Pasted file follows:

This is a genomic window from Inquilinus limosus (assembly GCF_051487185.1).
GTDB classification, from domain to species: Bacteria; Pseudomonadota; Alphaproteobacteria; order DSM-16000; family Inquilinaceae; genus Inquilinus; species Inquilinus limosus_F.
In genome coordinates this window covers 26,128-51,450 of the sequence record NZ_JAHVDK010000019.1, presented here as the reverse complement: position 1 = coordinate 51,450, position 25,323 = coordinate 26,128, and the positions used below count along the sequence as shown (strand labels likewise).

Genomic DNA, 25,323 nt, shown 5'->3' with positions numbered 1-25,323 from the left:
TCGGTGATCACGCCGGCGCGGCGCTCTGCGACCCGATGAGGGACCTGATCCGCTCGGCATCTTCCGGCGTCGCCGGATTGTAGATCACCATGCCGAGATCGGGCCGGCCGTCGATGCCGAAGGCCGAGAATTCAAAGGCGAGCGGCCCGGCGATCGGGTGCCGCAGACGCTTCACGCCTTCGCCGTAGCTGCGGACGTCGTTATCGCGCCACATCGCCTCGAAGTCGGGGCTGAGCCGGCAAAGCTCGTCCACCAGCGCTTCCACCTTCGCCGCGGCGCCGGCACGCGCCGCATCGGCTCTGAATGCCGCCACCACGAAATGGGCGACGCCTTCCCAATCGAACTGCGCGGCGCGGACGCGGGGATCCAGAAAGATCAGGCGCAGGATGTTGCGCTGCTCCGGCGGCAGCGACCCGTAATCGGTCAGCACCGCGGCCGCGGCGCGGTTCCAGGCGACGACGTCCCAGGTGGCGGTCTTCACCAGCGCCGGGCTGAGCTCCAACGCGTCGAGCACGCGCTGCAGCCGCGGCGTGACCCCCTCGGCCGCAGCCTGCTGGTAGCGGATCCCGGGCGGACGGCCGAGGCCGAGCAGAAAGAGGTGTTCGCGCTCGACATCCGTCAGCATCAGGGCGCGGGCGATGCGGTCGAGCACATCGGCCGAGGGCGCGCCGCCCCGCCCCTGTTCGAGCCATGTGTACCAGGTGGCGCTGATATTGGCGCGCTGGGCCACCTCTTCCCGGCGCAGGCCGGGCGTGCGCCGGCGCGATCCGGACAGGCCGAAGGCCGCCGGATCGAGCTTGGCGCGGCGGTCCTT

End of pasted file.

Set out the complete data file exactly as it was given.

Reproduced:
This is a genomic window from Inquilinus limosus (assembly GCF_051487185.1).
GTDB classification, from domain to species: Bacteria; Pseudomonadota; Alphaproteobacteria; order DSM-16000; family Inquilinaceae; genus Inquilinus; species Inquilinus limosus_F.
In genome coordinates this window covers 26,128-51,450 of the sequence record NZ_JAHVDK010000019.1, presented here as the reverse complement: position 1 = coordinate 51,450, position 25,323 = coordinate 26,128, and the positions used below count along the sequence as shown (strand labels likewise).

Genomic DNA, 25,323 nt, shown 5'->3' with positions numbered 1-25,323 from the left:
TCGGTGATCACGCCGGCGCGGCGCTCTGCGACCCGATGAGGGACCTGATCCGCTCGGCATCTTCCGGCGTCGCCGGATTGTAGATCACCATGCCGAGATCGGGCCGGCCGTCGATGCCGAAGGCCGAGAATTCAAAGGCGAGCGGCCCGGCGATCGGGTGCCGCAGACGCTTCACGCCTTCGCCGTAGCTGCGGACGTCGTTATCGCGCCACATCGCCTCGAAGTCGGGGCTGAGCCGGCAAAGCTCGTCCACCAGCGCTTCCACCTTCGCCGCGGCGCCGGCACGCGCCGCATCGGCTCTGAATGCCGCCACCACGAAATGGGCGACGCCTTCCCAATCGAACTGCGCGGCGCGGACGCGGGGATCCAGAAAGATCAGGCGCAGGATGTTGCGCTGCTCCGGCGGCAGCGACCCGTAATCGGTCAGCACCGCGGCCGCGGCGCGGTTCCAGGCGACGACGTCCCAGGTGGCGGTCTTCACCAGCGCCGGGCTGAGCTCCAACGCGTCGAGCACGCGCTGCAGCCGCGGCGTGACCCCCTCGGCCGCAGCCTGCTGGTAGCGGATCCCGGGCGGACGGCCGAGGCCGAGCAGAAAGAGGTGTTCGCGCTCGACATCCGTCAGCATCAGGGCGCGGGCGATGCGGTCGAGCACATCGGCCGAGGGCGCGCCGCCCCGCCCCTGTTCGAGCCATGTGTACCAGGTGGCGCTGATATTGGCGCGCTGGGCCACCTCTTCCCGGCGCAGGCCGGGCGTGCGCCGGCGCGATCCGGACAGGCCGAAGGCCGCCGGATCGAGCTTGGCGCGGCGGTCCTT